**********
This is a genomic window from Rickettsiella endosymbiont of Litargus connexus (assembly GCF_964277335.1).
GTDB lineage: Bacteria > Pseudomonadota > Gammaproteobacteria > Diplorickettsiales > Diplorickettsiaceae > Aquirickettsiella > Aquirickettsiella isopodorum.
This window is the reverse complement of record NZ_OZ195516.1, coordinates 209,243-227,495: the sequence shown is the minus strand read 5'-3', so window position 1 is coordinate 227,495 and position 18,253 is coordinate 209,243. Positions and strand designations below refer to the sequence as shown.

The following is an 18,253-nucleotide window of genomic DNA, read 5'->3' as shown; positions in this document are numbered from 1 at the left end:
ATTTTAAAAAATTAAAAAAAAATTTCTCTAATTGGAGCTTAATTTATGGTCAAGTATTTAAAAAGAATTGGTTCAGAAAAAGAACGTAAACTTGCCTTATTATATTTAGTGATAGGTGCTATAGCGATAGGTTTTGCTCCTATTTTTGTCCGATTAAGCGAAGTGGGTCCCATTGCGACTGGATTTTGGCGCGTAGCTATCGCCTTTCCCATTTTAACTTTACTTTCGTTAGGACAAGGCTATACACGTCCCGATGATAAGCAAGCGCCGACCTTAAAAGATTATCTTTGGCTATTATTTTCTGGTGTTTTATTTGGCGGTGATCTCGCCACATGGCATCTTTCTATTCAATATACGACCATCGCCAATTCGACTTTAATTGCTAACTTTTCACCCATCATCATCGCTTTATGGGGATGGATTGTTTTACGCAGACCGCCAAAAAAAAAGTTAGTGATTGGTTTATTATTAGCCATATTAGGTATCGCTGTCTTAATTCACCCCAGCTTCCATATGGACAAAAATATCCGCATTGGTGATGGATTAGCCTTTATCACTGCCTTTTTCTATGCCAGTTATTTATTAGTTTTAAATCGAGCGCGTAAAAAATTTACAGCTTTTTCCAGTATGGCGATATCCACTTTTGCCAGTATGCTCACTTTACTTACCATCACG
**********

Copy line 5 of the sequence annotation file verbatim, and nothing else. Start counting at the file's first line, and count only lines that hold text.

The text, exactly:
ATTTTAAAAAATTAAAAAAAAATTTCTCTAATTGGAGCTTAATTTATGGTCAAGTATTTAAAAAGAATTGGTTCAGAAAAAGAACGTAAACTTGCCTTATTATATTTAGTGATAGGTGCTATAGCGATAGGTTTTGCTCCTATTTTTGTCCGATTAAGCGAAGTGGGTCCCATTGCGACTGGATTTTGGCGCGTAGCTATCGCCTTTCCCATTTTAACTTTACTTTCGTTAGGACAAGGCTATACACGTCCCGATGATAAGCAAGCGCCGACCTTAAAAGATTATCTTTGGCTATTATTTTCTGGTGTTTTATTTGGCGGTGATCTCGCCACATGGCATCTTTCTATTCAATATACGACCATCGCCAATTCGACTTTAATTGCTAACTTTTCACCCATCATCATCGCTTTATGGGGATGGATTGTTTTACGCAGACCGCCAAAAAAAAAGTTAGTGATTGGTTTATTATTAGCCATATTAGGTATCGCTGTCTTAATTCACCCCAGCTTCCATATGGACAAAAATATCCGCATTGGTGATGGATTAGCCTTTATCACTGCCTTTTTCTATGCCAGTTATTTATTAGTTTTAAATCGAGCGCGTAAAAAATTTACAGCTTTTTCCAGTATGGCGATATCCACTTTTGCCAGTATGCTCACTTTACTTACCATCACG